[Shr-Devel] Security features of SHR
Carsten Haitzler (The Rasterman)
raster at rasterman.com
Fri May 28 15:00:52 CEST 2010
On Fri, 28 May 2010 17:19:53 +0500 Shaz <shazalive at gmail.com> said:
> On Fri, May 28, 2010 at 5:13 PM, Christ van Willegen
> <cvwillegen at gmail.com> wrote:
> > On Fri, May 28, 2010 at 2:09 PM, Shaz <shazalive at gmail.com> wrote:
> >> On Fri, May 28, 2010 at 10:54 AM, Christ van Willegen
> >> <cvwillegen at gmail.com> wrote:
> >>> On Fri, May 28, 2010 at 2:06 AM, Carsten Haitzler <raster at rasterman.com>
> >>> wrote:
> >>>> On Fri, 28 May 2010 05:00:50 +0500 Shaz <shazalive at gmail.com> said:
> >>>>> > For a default "real user", if there's any chance that there may be
> >>>>> > multiple users on the system, the system should probably just ask,
> >>>>> > e.g., when getting the initial user password.
> >>>>> We can't expect a smartphone or a mobile or a handheld to have
> >>>>> multiple users. Can we?
> >>>> i'd say you can.
> >>> /me nods in agreement
> >> Can you guys suggest a usecase?
> > My spouse lending my phone, so that she has access to her own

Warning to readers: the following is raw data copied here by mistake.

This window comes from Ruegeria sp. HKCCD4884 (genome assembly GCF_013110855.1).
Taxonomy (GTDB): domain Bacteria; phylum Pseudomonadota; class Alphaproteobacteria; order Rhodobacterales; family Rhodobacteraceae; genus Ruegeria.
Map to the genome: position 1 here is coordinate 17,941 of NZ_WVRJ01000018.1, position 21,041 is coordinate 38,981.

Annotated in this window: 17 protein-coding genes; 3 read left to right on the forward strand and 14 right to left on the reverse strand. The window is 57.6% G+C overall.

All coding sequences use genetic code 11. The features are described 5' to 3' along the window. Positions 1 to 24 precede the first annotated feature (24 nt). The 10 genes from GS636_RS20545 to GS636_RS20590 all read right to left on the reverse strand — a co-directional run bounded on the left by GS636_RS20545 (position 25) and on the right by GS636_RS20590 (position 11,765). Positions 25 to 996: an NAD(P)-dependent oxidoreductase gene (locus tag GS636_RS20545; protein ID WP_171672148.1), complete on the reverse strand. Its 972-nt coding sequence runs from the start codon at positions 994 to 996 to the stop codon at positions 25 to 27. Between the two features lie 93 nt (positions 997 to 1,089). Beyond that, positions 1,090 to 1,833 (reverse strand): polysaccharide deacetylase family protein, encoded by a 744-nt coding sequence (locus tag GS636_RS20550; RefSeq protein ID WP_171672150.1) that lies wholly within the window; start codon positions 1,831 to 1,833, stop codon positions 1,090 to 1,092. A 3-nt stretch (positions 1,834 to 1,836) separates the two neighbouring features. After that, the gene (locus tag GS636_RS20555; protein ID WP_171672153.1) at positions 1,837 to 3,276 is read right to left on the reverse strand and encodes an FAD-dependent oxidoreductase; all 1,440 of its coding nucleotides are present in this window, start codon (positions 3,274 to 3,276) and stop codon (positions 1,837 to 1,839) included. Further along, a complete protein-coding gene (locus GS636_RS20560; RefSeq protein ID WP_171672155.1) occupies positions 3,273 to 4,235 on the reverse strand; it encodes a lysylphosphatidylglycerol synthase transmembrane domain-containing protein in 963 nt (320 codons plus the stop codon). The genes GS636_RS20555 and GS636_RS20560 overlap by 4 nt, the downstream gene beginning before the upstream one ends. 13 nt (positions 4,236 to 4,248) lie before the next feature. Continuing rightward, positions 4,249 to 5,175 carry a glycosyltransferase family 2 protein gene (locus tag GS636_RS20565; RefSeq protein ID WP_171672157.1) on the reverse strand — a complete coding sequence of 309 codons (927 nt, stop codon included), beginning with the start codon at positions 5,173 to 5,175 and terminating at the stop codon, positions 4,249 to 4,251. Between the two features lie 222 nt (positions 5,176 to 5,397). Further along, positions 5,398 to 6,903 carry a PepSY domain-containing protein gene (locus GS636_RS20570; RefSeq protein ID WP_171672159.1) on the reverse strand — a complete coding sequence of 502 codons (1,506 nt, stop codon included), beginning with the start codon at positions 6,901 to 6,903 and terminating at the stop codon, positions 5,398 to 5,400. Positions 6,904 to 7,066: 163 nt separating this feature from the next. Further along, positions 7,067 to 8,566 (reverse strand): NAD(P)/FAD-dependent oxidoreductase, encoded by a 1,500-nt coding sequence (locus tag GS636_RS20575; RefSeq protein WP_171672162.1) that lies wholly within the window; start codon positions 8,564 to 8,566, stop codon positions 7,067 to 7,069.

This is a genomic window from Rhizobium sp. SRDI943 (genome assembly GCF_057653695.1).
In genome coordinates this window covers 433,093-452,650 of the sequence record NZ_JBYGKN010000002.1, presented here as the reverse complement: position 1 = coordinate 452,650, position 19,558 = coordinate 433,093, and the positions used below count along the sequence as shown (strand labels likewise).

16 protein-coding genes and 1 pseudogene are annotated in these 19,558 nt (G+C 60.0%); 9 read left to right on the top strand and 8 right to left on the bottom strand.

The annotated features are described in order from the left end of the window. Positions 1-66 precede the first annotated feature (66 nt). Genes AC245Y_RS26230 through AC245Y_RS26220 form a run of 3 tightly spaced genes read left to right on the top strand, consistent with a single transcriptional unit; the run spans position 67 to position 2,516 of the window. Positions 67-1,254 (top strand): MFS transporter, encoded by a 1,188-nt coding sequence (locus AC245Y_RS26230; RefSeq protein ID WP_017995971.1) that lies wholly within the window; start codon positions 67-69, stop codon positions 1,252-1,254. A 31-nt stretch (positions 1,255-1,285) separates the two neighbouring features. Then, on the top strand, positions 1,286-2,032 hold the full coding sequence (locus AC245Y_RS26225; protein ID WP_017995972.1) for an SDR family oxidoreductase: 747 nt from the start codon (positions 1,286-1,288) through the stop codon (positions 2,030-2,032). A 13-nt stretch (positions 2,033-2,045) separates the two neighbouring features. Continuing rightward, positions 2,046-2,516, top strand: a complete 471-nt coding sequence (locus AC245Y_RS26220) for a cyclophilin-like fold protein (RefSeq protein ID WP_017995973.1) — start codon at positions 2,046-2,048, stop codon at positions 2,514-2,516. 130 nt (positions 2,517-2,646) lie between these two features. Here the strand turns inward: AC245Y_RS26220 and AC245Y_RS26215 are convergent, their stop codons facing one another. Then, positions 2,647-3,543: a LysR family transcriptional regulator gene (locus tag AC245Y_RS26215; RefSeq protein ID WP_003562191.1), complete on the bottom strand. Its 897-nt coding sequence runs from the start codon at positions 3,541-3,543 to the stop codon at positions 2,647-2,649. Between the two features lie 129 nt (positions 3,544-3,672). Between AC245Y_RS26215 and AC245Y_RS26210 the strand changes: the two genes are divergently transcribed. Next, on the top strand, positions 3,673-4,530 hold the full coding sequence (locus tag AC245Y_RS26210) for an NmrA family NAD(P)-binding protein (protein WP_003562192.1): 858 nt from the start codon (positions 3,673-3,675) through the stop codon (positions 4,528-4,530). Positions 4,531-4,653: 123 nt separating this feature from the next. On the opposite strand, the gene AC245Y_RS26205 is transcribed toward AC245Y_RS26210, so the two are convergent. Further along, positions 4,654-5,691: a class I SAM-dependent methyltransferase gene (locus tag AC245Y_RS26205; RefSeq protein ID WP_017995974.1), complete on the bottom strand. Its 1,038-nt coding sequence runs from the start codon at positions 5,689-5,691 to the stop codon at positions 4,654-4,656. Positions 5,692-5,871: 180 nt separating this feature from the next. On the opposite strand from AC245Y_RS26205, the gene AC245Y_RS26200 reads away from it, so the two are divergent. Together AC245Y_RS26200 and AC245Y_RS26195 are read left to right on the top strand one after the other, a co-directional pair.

> > database, messages (and even SIM if we should choose to exchange it).
> > Lending the phone to another person (that's what PIN2 is for, AFAIK).
> Still not satisfied because sharing phones is very unusual.
people often enough say: "my phone battery is dead - can i use yours? i'll use
my sim card so you don't have to pay". and you lend them your phone. you'd like
the user logged in to be tied to the sim card in this case, so new sim card ==
create new empty user for it.
another case - corporate use. companies want to make their employees do more
outside the office - this means being mobile. this also means you have, these
days, a company phone AND a private phone often enough. the company wants their
specific apps and customisations isolated on their phones. not mixed up with
tonnes of other junk/malware/games you install on your private phone. as such
this separationg is possible via users on a single devce, so in the long term
when in "work mode" you simply switch to the work user id - it has no access to
private files, contacts, apps etc. and vice-versa. of course i am assuming 3rd
party apps are installed in the user homedir as the user id - unless they are
specific system services.
i can come up with more examples (and yes you could find ways of doing these
without user id's but as such a privilege separation enforced by a kernel makes
simple sense here in so many ways, and re-cycles existing concepts unix has
had for decades that are still useful and applicable).
------------- Codito, ergo sum - "I code, therefore I am" --------------
The Rasterman (Carsten Haitzler) raster at rasterman.com
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